Saving Mothers: Reducing Maternal Mortality and Correcting the Course of Birth in the United States

Graduation Year


Document Type

Campus Only Senior Thesis



Reader 1

Seo Young Park

Reader 2

Pardis Mahdavi

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© 2014 Katelyn E. Muir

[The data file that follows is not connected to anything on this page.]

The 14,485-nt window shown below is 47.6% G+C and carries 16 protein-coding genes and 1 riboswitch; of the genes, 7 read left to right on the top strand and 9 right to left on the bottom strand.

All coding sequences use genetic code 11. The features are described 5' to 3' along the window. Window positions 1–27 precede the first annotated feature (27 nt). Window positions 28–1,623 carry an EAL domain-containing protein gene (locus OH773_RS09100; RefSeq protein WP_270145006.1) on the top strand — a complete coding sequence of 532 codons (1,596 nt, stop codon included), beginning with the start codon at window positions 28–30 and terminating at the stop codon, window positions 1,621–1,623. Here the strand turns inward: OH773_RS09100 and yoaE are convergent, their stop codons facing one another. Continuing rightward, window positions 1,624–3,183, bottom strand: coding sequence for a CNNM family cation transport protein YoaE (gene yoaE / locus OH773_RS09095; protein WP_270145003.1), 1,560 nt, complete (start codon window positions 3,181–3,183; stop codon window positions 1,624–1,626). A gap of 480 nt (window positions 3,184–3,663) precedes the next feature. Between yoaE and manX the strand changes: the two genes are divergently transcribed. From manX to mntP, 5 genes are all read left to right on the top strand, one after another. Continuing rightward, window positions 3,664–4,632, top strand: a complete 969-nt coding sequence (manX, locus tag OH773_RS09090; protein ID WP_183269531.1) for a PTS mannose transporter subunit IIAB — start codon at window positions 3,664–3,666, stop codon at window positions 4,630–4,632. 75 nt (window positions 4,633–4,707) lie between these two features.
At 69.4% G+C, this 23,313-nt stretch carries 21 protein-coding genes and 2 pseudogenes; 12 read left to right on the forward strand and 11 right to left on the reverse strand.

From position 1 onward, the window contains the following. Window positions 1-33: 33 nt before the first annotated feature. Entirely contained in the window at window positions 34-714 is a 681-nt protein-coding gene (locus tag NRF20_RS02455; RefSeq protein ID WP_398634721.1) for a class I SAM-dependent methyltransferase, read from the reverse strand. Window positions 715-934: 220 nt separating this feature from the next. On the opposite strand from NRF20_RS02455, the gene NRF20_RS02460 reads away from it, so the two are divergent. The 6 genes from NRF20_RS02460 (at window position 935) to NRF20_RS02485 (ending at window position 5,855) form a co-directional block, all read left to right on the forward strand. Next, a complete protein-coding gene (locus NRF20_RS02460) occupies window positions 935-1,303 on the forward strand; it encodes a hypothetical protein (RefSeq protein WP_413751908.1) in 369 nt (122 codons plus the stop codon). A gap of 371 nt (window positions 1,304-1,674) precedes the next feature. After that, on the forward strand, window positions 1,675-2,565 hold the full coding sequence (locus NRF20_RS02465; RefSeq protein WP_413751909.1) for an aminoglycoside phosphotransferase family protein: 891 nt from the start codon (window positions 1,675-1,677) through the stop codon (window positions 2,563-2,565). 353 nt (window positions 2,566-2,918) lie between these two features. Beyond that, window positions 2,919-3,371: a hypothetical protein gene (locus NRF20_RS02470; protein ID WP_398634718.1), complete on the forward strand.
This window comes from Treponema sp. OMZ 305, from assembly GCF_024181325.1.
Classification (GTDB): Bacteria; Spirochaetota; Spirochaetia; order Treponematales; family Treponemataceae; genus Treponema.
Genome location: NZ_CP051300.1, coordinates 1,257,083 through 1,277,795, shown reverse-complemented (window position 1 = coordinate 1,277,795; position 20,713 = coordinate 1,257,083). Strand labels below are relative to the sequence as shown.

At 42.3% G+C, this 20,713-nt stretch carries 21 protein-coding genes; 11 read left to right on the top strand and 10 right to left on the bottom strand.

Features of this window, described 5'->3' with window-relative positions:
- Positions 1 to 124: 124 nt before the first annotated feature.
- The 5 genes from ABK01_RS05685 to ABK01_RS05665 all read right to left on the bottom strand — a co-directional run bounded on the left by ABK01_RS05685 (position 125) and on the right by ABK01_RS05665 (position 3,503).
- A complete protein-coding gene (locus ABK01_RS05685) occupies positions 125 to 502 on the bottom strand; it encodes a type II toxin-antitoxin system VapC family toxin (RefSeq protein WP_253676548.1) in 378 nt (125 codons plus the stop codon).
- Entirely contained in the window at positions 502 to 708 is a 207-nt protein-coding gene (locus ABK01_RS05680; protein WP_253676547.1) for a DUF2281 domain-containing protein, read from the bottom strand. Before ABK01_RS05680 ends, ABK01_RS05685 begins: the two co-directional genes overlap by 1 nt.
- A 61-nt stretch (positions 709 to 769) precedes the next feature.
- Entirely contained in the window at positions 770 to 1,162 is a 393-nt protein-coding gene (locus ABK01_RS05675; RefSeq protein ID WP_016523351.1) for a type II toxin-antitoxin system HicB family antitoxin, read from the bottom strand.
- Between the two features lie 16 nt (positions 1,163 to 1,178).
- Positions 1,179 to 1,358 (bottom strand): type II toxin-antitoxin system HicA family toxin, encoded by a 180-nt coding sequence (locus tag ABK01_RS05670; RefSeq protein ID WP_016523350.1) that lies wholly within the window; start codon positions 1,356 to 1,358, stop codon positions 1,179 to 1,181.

Every year roughly 350,000 women die during childbirth, primarily from preventable causes. The developing world accounts for the majority of this number, and in many regions maternal mortality rates are currently increasing despite the advancements our world has seen in the past decades. Maternal mortality has become a global issue, with international initiatives being launched around the globe. However, this problem hits closer to home than many Americans may know. The United States has the highest GDP in the world, yet it has only the 48th lowest maternal mortality rate. In addition, the past decade has seen our national maternal mortality rate increase rather than decrease. Throughout my study I explore why the United States is not a safer nation for women to give birth in considering our status as a wealthy, developed nation. In doing so I expose the problems inherent in the American medical system and the roots of those problems in larger cultural and social issues. Beneath this is an examination of the history of midwifery in the United States and an argument for increased use of midwives by American mothers and increased collaboration between midwives and the American medical system.


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